We still face the unresolved question of validity: We reduced the number of target variables but still we do not know what we are measuring. Inter item correlations, item-total correlations, and inter-rater reliabilities were generally low as has been observed in other studies, and the high candidate*station effect suggests that we tap different skills and characteristics that are individually distinct in candidates. This was the case for both, the 2009 and the 2010 run. This is a typical bandwidth-fidelity dilemma.
Strengths and limitations of the study
This study evaluated the HAM-Int procedure under a high stakes condition. This, however, entails that we have a nested design. We have two raters at each station, and therefore, we can estimate inter-rater reliabilities for each station. It would be interesting to disentangle our error term. The rater*candidate interaction reflects a bias we want to eliminate from our procedure. It is difficult to say which actions have led to the better results in 2010. Another limitation of our study is the difference between the candidate samples. The 2009 sample was very heterogeneous as candidates were only preselected by GPA. Candidates were completely unprepared as MMIs were not at all common in Germany, and candidates received no information about the procedure beforehand. In 2010, candidates had more information and had the chance to prepare themselves for the interviews. The 2010 cohort was more homogeneous due to the pre-selection by HAM-Nat and GPA.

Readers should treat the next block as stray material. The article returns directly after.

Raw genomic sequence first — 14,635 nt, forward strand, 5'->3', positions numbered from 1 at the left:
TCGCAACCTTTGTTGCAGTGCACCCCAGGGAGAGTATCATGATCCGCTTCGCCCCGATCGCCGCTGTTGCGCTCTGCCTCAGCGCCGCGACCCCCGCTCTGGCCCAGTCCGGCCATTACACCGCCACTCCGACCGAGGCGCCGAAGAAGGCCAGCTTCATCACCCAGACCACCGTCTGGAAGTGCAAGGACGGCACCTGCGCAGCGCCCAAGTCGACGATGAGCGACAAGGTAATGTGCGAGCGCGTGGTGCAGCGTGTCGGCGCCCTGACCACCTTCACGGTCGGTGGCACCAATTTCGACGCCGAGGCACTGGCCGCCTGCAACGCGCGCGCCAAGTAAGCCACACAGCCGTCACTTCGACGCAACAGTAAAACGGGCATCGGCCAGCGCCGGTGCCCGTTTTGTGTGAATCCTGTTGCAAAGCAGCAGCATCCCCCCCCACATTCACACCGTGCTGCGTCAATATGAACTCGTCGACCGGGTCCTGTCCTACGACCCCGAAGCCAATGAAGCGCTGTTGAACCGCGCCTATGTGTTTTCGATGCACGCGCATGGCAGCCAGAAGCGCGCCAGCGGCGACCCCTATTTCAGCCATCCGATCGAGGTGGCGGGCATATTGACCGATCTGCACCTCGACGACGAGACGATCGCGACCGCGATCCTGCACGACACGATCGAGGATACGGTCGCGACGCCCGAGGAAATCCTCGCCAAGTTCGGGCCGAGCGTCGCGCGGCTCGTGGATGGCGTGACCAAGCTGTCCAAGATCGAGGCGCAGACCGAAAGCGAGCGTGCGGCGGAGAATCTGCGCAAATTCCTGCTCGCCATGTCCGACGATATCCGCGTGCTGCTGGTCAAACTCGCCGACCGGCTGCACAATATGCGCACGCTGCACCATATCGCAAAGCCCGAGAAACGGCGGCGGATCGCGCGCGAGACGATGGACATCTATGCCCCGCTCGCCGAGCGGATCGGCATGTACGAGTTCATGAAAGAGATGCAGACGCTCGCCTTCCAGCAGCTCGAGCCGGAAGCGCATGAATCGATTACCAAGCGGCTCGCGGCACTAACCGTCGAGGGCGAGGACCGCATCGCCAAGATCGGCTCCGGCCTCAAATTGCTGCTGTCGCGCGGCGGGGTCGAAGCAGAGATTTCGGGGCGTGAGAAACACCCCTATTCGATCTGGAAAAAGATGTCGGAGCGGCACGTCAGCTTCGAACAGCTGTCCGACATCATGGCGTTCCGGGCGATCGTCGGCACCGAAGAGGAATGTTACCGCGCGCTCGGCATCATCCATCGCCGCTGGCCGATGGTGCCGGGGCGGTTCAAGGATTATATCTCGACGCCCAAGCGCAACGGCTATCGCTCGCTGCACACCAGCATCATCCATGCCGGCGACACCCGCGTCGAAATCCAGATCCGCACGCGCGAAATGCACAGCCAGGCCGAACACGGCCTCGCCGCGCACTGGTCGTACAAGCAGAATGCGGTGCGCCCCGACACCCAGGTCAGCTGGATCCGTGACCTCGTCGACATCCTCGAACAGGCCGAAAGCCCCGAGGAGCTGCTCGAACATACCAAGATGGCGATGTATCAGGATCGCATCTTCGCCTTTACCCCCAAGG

As costs are still very high, we aimed to reduce rater hours. In the following years, we developed written tasks and used advanced students as observers. Score sheets are continually revised and feedback of raters included. The MMI needs to be developed further to reduce overall costs and to ensure reliable scores. Another task will be to tackle the validity of the procedure. In the subsequent years we included self-report measures to investigate external validity.
With our reorganization of the procedure we achieved a gain in reliability as well as a reduction in costs. Still, the costs of our MMI are much higher than the costs of written tests. Because of the fixed costs associated with the procedure, it is worthwhile to test a large number of candidates. We need to invest in station development, and we need to reduce unsystematic variance due to rater behavior, because an increase in reliability by adding more stations or raters is dearly paid for in the top reliability scores.